The World According to Snoopy Volume One

The World According to Snoopy Volume One

by Charles M. Schulz

NOOK Book(eBook)

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Overview

Enjoy the many sides of Charlie Brown’s most enduring and lovable “best friend” in these eight classic comic-strip collections.

For over sixty years, Charles M. Schulz’s Peanuts comic strip has entertained and enchanted millions of readers with its heart, humor, and honesty. And perhaps everyone’s favorite character has always been Snoopy, whose unique adventures both real and unreal have captivated multiple generations.
 
Here are some of the beloved beagle’s most memorable moments—from his deepest thoughts and most shallow stabs at literature to his catastrophic courtroom antics and failed attempts at physical fitness. Whether it’s suppertime or naptime, readers will fall in love with Snoopy all over again.
 
This ebook includes Snoopy the Great Philosopher, Snoopy the Legal Beagle, Snoopy the Fitness Fanatic, Snoopy the Master Chef, Snoopy the Fearless Leader, Snoopy the Great Entertainer, Snoopy the Literary Ace, and Snoopy the Matchmaker.

Product Details

ISBN-13: 9781504050005
Publisher: Peanuts Worldwide
Publication date: 12/05/2017
Series: Snoopy
Sold by: Barnes & Noble
Format: NOOK Book
Pages: 131
Sales rank: 988,845
File size: 202 MB
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About the Author

From his earliest memories, Charles M. Schulz knew that all he wanted to do was “draw funny pictures.” Schulz was born in Minneapolis, Minnesota, in 1922, and his love for cartoons was fostered by his father in a shared appreciation for the Sunday funnies. As a senior in high school, at the prompting of his mother, he completed a correspondence cartoon course with the Federal School of Applied Cartooning. Schulz continued his studies in art as the genre of the cartoon began to change—adopting simplistic, minimalistic styles that, conveniently, allowed Schulz to showcase his dry, self-effacing humor.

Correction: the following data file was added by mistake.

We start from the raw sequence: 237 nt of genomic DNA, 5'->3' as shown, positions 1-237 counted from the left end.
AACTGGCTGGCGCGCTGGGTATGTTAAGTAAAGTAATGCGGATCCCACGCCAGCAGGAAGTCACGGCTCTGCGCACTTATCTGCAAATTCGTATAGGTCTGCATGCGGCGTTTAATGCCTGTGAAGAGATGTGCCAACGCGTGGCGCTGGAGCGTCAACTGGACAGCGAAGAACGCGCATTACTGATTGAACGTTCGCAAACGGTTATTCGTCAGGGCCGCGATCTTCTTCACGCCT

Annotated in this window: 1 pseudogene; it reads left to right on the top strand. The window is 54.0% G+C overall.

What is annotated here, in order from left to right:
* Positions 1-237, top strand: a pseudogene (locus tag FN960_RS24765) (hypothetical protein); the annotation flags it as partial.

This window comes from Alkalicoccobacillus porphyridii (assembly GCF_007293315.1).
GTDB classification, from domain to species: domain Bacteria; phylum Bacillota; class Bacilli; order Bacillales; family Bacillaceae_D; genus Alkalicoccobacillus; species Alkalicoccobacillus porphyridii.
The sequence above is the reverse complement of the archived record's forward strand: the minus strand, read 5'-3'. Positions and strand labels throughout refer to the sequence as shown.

In 1943 Schulz enlisted in the army to help the American efforts in World War II, ultimately returning home in the fall of 1945. In a push to make his dream of being a cartoonist a reality, he taught at his alma mater and sold cartoon strips to papers intermittently. Finally, in October 1950, the first Peanuts strip premiered in seven national newspapers. His seemingly simple creation—illustrations of large-headed kids using vocabulary and facing situations far beyond their years—became a well-known, well-loved comic strip and grew to have an enormous global impact.
 
Schulz himself has won awards from his cartoonist peers, has been recognized and lauded by U.S. and foreign governments, and has received Emmys for his animated specials. In 2015 the beloved holiday TV special—A Charlie Brown Christmas—will reach its fifty-year milestone. Though the last original Peanuts comic appeared in papers on February 13, 2000, the day after Schulz passed away in his sleep, his work continues to be read in more than two thousand newspapers around the world.
From his earliest memories, Charles M. Schulz knew that all he wanted to do was “draw funny pictures.” Schulz was born in Minneapolis, Minnesota, in 1922, and his love for cartoons was fostered by his father in a shared appreciation for the Sunday funnies. As a senior in high school, at the prompting of his mother, he completed a correspondence cartoon course with the Federal School of Applied Cartooning. Schulz continued his studies in art as the genre of the cartoon began to change—adopting simplistic, minimalistic styles that, conveniently, allowed Schulz to showcase his dry, self-effacing humor.

In 1943 Schulz enlisted in the army to help the American efforts in World War II, ultimately returning home in the fall of 1945. In a push to make his dream of being a cartoonist a reality, he taught at his alma mater and sold cartoon strips to papers intermittently. Finally, in October 1950, the first Peanuts strip premiered in seven national newspapers. His seemingly simple creation—illustrations of large-headed kids using vocabulary and facing situations far beyond their years—became a well-known, well-loved comic strip and grew to have an enormous global impact.

Schulz himself has won awards from his cartoonist peers, has been recognized and lauded by U.S. and foreign governments, and has received Emmys for his animated specials. In 2015 the beloved holiday TV special—A Charlie Brown Christmas—will reach its fifty-year milestone. Though the last original Peanuts comic appeared in papers on February 13, 2000, the day after Schulz passed away in his sleep, his work continues to be read in more than two thousand newspapers around the world.

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